Wednesday, November 28, 2012

Let the holiday season begin!

The holidays are here! I've never grown jaded or become "too cool for school" when it comes to the holiday season. I love the overplayed Christmas songs, the cheesy traditions, and ingesting all those empty calories. Fortunately I've found a kindred in my new friend Melissa, who spent the night a few times over the past several weeks on visits from her home in Fort Bragg. On one such night we went to the grocery store for something very sensible, and came home with all the fixings for gingerbread houses.

Getting Our Gingerbread On

A few of the many things going on here: two cans of
frosting, sour patch kids and dots, gluten-free animal
cookies, persimmon slices, wasabi peas, frito twists,
and a Trader Joe's lager. 
I help myself to some frosting...

...while Melissa indulges in some Fritos.
That wig is popular these days!
My house from the front. Notice the bison pet and the
sour patch kids lounging in the cupcake liner hot tub.
Melissa was convinced that hers was much, much better.
I admit that it was, though mine was much, much tidier.

Thanksgiving Warm-Up

Later that week, the Road B crew put on their annual massive Thanksgiving, which happens the Sunday before. Carson and I got all gussied up and made a trial sweet potato casserole to bring. Unfortunately no one told us about the 4 hour change in start time, so while we felt fashionably late, we actually showed up to an empty venue. A few drinks and some football later and we were back. The food was incredible! I skipped the long line for the meat table (four turkeys! ribs! a gallon of gravy!) and helped myself to heaps of the amazing vegetarian entrees. Eventually I went back for meat but it almost wasn't necessary. Here's a shot of one of the rooms (yes, there were two rooms of people, though this was the more crowded one).

Thanksgiving, how do I love thee? Let me count the ways...

For the actual Thanksgiving day celebration, Mary Anne and Howie were kind enough to invite us to their 20-year-long tradition of co-hosting with another family. This year it was at their house, and I helped Mary Anne menu plan. She wanted to pre-carve the turkeys like she'd seen Julia Child do, and I suggested we recruit Carson for his butchering expertise. He did not disappoint! He even wielded a hatchet when the butcher knife was nowhere to be found. Here he is while Mary Anne and her son Drew (note the incredible Terminator t-shirt) look on:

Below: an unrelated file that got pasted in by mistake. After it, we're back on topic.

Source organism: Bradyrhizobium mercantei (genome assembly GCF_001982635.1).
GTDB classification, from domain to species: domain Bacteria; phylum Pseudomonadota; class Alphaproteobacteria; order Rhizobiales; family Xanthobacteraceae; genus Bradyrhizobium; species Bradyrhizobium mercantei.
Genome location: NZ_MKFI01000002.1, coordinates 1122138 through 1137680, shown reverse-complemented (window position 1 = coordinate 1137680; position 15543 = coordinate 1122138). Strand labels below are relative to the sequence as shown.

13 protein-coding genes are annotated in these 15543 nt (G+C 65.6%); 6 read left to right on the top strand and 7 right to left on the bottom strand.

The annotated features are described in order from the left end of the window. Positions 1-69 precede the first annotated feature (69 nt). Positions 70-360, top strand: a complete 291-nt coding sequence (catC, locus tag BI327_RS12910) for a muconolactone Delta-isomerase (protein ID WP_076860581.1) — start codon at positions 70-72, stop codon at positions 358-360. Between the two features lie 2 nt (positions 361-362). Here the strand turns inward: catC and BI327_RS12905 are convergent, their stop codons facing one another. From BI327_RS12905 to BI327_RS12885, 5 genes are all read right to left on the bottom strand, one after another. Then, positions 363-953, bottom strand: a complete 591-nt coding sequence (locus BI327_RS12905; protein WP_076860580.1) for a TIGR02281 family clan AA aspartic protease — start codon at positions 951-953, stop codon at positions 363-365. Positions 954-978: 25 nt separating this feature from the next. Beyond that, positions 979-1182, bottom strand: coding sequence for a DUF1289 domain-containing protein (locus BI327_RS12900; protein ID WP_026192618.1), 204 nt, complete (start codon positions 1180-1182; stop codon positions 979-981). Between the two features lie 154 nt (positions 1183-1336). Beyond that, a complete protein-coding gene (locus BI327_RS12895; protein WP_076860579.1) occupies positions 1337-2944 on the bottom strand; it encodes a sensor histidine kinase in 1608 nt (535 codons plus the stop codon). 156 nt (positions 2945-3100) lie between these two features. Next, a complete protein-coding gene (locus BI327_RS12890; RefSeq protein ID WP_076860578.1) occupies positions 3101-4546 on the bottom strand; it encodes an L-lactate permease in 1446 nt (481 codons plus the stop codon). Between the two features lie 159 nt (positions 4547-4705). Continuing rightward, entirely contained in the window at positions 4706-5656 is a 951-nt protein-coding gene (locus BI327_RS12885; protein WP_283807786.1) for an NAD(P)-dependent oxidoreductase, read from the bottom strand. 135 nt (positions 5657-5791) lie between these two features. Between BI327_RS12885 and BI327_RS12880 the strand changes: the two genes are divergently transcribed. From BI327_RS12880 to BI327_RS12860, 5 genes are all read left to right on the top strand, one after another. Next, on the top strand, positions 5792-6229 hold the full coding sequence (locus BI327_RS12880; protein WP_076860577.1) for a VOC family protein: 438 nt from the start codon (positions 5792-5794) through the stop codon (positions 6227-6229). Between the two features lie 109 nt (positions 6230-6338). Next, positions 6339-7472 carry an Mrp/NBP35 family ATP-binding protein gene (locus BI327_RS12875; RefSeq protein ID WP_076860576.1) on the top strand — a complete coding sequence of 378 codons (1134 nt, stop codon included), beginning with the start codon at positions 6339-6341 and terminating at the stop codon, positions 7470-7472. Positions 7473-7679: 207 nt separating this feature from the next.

I made gluten-free cornbread stuffing for the birds, plus regular bread stuffing for general consumption. I also made a Chinese broccoli salad which was really fresh and crisp against all those other rich, mushy dishes, and of course, pies. I'm happy to report they turned out perfectly! I made one pumpkin and one pecan, both delicious. The crusts were a hit. I put them in the freezer before baking so they were as cold as possible per a trick I read online, and it really helped slow their bake time. This is definitely my go-to gluten-free crust from now on. Even two days later it was still tasty.

Carson made version two of the sweet potato casserole, this time swapping goat cheese for heavy whipping cream. That plus thyme and honey made one damn fine dish. We used my new mandolin to make superfine sweet potato slices and it was fun but scary. I can definitely see myself slicing off part of a finger one of these days.

Mary Anne sets a beautiful table, and in this case she set two for the 21 guests. I loaned her my dining table which has three leaves - its full length rarely sees the light of day so it was fun to use. Here's a shot of one of the centerpieces. The persimmons are from my tree:

Here are Lucy, Carol, and Mary Anne working on stuffing the birds:

Thanks to the butchering done the night before in which the backbone, wishbone, and some of the leg bones were removed, the turkey cooked for half as long and was simple to carve.